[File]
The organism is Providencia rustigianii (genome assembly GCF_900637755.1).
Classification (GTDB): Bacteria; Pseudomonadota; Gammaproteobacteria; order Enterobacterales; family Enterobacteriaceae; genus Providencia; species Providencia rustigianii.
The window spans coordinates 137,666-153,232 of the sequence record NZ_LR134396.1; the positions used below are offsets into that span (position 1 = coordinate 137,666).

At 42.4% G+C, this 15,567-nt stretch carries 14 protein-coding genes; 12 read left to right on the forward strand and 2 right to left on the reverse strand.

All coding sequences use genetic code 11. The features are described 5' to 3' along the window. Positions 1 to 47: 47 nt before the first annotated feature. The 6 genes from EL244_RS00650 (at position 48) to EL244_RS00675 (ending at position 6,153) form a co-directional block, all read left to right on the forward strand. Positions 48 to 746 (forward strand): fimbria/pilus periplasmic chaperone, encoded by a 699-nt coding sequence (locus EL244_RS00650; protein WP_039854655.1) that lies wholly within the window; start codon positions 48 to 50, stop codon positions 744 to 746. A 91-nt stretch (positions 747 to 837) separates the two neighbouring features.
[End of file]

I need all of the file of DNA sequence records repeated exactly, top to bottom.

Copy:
The organism is Providencia rustigianii (genome assembly GCF_900637755.1).
Classification (GTDB): Bacteria; Pseudomonadota; Gammaproteobacteria; order Enterobacterales; family Enterobacteriaceae; genus Providencia; species Providencia rustigianii.
The window spans coordinates 137,666-153,232 of the sequence record NZ_LR134396.1; the positions used below are offsets into that span (position 1 = coordinate 137,666).

At 42.4% G+C, this 15,567-nt stretch carries 14 protein-coding genes; 12 read left to right on the forward strand and 2 right to left on the reverse strand.

All coding sequences use genetic code 11. The features are described 5' to 3' along the window. Positions 1 to 47: 47 nt before the first annotated feature. The 6 genes from EL244_RS00650 (at position 48) to EL244_RS00675 (ending at position 6,153) form a co-directional block, all read left to right on the forward strand. Positions 48 to 746 (forward strand): fimbria/pilus periplasmic chaperone, encoded by a 699-nt coding sequence (locus EL244_RS00650; protein WP_039854655.1) that lies wholly within the window; start codon positions 48 to 50, stop codon positions 744 to 746. A 91-nt stretch (positions 747 to 837) separates the two neighbouring features.